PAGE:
Within a week, a detective friend of the officer suddenly began investigating me. Both appeared in court the same day with warrants for my arrest. They did not come to my home and arrest me at that time, but instead, found an old warrant that my former probation officer failed to close out. I was not allowed to post bond and for reasons I still do not understand, my case kept being continued. I spent six months in jail before finally being allowed to post bond. However, while I was in jail, I learned from another inmate that the office had asked her to pass along a message: “see what happens when you cross me.” Eventually the charges were dropped when it was proved that the old warrant was invalid. But the powerlessness I felt reminded me of the early rapes and abuse. No one would look out for me but me.
I never should have been incarcerated. To make matters worse, the jail had withheld my necessary and prescribed breathing treatments, which caused my respiratory health to significantly decline.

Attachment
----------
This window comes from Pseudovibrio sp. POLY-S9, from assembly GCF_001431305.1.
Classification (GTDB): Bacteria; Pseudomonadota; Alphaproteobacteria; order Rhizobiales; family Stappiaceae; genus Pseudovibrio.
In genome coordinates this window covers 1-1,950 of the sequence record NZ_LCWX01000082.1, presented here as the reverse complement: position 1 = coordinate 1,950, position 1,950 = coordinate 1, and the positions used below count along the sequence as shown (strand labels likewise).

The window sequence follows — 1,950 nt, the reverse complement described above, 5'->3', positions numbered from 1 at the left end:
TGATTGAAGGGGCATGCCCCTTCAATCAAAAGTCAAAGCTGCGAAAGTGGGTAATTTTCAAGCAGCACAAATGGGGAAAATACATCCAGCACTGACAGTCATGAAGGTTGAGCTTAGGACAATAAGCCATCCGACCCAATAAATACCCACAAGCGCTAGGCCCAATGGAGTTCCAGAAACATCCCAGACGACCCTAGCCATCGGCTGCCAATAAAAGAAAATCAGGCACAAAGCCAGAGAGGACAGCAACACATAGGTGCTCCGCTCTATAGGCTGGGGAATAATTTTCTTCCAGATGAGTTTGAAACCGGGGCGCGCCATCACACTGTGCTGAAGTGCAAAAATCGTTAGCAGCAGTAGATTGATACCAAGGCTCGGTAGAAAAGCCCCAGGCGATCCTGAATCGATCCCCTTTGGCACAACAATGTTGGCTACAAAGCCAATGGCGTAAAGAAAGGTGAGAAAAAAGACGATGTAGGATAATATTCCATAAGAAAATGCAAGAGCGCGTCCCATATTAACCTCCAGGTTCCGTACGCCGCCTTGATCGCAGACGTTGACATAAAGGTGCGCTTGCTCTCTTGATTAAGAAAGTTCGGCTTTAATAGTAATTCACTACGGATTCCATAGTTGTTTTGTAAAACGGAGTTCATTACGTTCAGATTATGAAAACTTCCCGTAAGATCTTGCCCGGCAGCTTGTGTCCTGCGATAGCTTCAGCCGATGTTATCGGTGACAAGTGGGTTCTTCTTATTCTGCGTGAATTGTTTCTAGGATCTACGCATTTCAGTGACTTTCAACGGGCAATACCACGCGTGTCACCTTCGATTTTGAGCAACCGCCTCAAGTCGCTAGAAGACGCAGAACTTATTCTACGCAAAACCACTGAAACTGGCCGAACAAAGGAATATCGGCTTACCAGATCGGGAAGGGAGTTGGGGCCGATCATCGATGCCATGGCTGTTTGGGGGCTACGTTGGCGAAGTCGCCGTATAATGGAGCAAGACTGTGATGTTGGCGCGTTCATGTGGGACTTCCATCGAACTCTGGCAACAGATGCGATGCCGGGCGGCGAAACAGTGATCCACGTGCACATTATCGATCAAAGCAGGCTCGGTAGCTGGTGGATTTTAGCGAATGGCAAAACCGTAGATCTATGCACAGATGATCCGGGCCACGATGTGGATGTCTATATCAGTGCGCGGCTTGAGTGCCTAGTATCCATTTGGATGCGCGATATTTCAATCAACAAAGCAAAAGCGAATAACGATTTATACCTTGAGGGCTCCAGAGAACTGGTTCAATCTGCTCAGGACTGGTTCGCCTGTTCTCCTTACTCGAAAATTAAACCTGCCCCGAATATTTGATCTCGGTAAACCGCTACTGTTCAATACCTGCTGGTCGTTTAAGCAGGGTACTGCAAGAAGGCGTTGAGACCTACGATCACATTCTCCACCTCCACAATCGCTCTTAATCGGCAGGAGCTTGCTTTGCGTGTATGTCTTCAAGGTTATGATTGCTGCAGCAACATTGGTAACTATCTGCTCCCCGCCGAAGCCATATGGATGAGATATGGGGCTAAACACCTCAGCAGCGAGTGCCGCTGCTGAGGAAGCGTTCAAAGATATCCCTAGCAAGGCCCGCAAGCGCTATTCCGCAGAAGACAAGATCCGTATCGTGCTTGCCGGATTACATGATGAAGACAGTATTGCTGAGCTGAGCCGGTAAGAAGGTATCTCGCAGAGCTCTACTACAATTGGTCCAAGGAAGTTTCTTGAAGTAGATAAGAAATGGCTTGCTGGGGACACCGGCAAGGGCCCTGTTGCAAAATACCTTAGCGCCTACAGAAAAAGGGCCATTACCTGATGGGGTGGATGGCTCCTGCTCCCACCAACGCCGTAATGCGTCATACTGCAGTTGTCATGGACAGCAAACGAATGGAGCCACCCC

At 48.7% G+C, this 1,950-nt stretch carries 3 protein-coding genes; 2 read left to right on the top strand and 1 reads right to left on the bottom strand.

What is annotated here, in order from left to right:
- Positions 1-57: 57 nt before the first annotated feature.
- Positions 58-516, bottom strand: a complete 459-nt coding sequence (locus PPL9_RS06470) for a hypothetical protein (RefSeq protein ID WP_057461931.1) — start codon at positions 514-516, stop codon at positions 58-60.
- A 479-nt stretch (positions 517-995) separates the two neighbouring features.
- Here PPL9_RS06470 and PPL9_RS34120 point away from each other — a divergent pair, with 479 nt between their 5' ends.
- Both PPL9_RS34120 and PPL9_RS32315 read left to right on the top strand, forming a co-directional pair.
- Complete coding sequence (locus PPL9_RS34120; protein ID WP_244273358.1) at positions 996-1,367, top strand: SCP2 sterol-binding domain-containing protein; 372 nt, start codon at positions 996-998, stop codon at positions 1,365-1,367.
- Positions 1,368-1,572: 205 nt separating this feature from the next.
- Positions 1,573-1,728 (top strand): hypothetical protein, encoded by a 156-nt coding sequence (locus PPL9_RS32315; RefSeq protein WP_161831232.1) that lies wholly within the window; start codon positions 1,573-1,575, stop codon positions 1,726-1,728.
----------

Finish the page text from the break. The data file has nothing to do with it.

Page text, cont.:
While the original traffic stop was dismissed, the record in my case notes indicates that the detective, the officer, and the DA were more focused on the new charges they’d file against me claiming I conned people out of money in a program that helped them realize their dreams of being a homeowner. The detectives lacked evidence for their claims so they called up my former customers, coworkers and employer, trying to talk them into believing they were somehow conned by me. A few did fill out affidavits that I’d defrauded them, despite the evidence I still retain showing that they received the services they paid for. My former employer stands by me, willing to testify that I did my job.
I sued the officers, police department, and jail in federal court in 2011 for false imprisonment, brutality, and harassment. My claims were dismissed, not on their merits, but because I simply didn’t file in time. Again, I was powerless to help myself.